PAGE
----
Flip is a game devised to show some of the things that can be done with Adobe Air. But for us, today, it’s simply a game. You can play it online, or you can download it to run on your desktop, if you have Air installed. The idea is simply to cause tiles to flip so that three of a kind lie . . . [more]

Posted in: Miscellaneous

Seasons Greetings 2008

♫ Dashing through the snow
In a one horse open sleigh
O’er the fields we go
Laughing all the way…♫

Words and music by James Lord Pierpont.

At this time of the year I would like to wish each and everyone the Best of the Holiday Season and a Happy New Year. This upcoming year will be a challenging one and as such I hope for Peace, Hope and Happiness for all.

As has become my tradition, at this time as my gift to you I offer a few minutes of reflection. I hope this slide show and music . . . [more]

Posted in: Miscellaneous and Usage Statistics

CALI – the Center for Computer-Assisted Legal Instruction has been mentioned a few times here at Slaw * *. I was reminded about CALI recently by a post of the top ten fall semester 2008 lessons at the Law Librarian Blog.

The CALI site has an interesting first page – a list shows the frequently used material for the day, and week by the student subgroup- 1L, 2/3L and there is a link to more zeitgeist1 at the bottom of the page. One of the zeitgeist is the All Time Lesson Runs Since 2008-08-01. The following list, . . . [more]

Posted in: Education & Training

Uncertain What to Get That Special Someone for Christmas? Try WSLR!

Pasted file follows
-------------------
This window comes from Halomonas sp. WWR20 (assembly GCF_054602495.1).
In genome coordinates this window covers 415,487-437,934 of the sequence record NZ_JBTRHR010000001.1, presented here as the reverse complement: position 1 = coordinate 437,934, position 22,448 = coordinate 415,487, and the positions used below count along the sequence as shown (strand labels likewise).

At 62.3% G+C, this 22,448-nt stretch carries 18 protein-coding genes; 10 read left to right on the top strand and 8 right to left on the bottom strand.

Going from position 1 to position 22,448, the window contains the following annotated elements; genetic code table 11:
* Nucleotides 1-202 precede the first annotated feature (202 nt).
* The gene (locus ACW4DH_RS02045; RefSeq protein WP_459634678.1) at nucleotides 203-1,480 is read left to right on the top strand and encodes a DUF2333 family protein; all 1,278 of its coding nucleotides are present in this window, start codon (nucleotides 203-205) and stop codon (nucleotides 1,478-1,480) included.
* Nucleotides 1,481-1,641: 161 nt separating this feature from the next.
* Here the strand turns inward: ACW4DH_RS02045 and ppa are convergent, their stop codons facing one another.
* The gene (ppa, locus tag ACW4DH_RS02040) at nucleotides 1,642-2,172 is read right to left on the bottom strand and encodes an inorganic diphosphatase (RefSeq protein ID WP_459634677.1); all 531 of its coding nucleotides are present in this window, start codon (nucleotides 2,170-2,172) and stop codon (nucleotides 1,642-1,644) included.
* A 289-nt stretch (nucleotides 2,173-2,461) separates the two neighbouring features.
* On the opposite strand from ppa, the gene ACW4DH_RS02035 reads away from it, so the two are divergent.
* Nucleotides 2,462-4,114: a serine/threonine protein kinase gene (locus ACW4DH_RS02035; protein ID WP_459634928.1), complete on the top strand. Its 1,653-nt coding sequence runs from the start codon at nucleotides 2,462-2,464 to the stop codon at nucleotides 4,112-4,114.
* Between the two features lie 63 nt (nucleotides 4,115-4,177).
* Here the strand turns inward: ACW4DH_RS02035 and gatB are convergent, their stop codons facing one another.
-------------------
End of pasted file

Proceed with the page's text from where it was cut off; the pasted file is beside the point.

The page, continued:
The Call List-Serv is offering the Western Samoa Law Reports, 1930-1949 and 1970-1979 (2 volumes) free for the cost of shipment. Some Samoan cases are available online, though the Index is also on PacificLii.

Samoan law is described in PacificLii.

I’ve not found any reference to any Canadian court having considered a Western Samoan case. But it does seem sad that the inexorable rise of web-based caselaw has put this obscure bit of antipodean jurisprudence in the recycling hopper. Unless someone wants to claim it from the BC Courthouse Library. . . . [more]

Posted in: Legal Information, Reading

New LegalWeb2.0 Column & Survey

An item I blogged about yesterday over at Stem, I am about to start a new role in 2009 as a column editor for the ABA LPM’s Law Practice magazine. The column will be called LegalWEB2.0, and is set to begin in the Jan/Feb issue. Here’s a small screen capture from the inaugural column:

Connected to this new role, I am hoping you’ll help one of our first columnists Doug Cornelius by taking a new survey on law firms that block social media websites via their proxy servers or firewall. If your firm blocks these sites, or even . . . [more]

Posted in: Practice of Law, Technology, Technology: Internet

Dot Tel

There’s a new addition to the roster of domain name suffixes coming: .tel And it’s unique among extensions in at least a couple of ways. First, its distribution is in wholly private and commercial hands — you’ll pay to play — and second, it won’t locate a place on the web. Evidently, dot tel will lead to a collection of your resources located right on the domain name server, and what it serves up will depend on how you come to it and where you come from. The idea is to make the DNS emit information that is responsive to . . . [more]

Posted in: Legal Information, Technology

Access to Justice Network Guide to Prorogation

The Access to Justice Network, a public legal information network funded by the Alberta Law Foundation, recently posted material about the federal political crisis relating to prorogation that shook Parliament, the pundits and the people earlier this month.

Other recent material on the topic includes:

. . . [more]
Posted in: Substantive Law